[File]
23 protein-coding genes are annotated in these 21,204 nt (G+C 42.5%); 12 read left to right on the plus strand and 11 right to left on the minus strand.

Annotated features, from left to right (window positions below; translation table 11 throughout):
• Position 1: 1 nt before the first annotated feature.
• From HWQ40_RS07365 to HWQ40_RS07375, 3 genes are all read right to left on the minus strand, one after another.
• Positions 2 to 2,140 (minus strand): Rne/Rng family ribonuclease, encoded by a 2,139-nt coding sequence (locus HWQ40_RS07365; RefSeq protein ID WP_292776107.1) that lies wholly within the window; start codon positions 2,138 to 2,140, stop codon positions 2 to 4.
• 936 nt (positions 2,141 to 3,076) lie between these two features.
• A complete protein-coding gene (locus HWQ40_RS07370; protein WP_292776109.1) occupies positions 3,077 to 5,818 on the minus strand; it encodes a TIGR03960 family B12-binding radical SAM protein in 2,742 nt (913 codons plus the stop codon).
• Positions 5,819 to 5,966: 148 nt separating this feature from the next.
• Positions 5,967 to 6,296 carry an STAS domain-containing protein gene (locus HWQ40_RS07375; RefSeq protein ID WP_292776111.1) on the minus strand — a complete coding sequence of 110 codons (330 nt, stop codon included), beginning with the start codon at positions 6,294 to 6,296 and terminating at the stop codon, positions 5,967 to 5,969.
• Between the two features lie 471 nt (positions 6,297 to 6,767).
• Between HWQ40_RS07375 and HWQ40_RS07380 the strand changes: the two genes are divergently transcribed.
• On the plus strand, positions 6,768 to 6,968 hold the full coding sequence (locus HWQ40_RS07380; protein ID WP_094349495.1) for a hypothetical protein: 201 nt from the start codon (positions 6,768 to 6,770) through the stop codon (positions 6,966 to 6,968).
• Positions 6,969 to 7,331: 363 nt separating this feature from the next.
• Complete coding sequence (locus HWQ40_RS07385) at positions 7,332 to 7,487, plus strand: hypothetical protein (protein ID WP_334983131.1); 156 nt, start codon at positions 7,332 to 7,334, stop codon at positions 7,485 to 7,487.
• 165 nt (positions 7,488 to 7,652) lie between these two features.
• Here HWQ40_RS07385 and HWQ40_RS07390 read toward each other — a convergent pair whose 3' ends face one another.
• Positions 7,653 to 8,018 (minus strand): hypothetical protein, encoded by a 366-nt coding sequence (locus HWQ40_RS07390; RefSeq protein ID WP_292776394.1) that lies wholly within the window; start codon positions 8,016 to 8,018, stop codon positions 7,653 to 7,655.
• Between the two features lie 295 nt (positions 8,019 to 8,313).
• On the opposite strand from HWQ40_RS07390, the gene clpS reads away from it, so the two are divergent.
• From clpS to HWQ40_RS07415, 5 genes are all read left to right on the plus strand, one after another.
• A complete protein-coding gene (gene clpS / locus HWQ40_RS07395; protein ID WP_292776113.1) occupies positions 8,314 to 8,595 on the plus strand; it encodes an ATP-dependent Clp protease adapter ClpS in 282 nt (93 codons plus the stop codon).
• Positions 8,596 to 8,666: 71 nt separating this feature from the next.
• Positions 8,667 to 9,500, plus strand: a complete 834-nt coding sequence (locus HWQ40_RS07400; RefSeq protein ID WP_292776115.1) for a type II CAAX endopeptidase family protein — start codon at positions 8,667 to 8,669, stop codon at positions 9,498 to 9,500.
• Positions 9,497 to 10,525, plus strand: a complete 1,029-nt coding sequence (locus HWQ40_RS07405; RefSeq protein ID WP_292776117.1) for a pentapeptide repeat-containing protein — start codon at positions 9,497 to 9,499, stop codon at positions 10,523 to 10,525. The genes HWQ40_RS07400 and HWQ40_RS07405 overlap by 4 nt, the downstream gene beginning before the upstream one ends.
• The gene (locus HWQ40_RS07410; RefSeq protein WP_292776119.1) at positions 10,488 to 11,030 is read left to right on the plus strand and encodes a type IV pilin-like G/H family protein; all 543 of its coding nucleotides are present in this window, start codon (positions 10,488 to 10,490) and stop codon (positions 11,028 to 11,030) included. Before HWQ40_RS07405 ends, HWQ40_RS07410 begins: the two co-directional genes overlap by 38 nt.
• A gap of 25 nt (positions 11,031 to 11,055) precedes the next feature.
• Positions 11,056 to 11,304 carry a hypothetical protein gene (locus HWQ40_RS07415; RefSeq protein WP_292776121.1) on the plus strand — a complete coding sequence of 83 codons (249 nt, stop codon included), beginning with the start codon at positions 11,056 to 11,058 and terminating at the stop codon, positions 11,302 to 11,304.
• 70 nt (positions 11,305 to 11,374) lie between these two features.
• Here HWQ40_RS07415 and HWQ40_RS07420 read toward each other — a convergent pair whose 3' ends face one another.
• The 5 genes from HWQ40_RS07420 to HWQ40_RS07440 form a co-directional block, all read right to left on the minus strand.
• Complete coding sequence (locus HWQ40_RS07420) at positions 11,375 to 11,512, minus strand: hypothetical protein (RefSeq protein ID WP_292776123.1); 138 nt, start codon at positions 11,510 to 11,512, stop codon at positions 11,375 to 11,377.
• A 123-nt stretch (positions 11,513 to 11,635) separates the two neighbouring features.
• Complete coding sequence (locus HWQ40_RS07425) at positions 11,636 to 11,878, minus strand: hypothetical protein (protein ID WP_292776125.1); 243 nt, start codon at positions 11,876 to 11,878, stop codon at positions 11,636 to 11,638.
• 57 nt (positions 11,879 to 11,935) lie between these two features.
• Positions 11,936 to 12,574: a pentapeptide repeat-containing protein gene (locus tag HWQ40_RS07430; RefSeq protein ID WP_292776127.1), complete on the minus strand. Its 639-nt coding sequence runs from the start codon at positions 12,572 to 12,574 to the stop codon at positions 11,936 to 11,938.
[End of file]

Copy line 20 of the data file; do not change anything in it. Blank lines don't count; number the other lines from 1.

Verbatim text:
• From clpS to HWQ40_RS07415, 5 genes are all read left to right on the plus strand, one after another.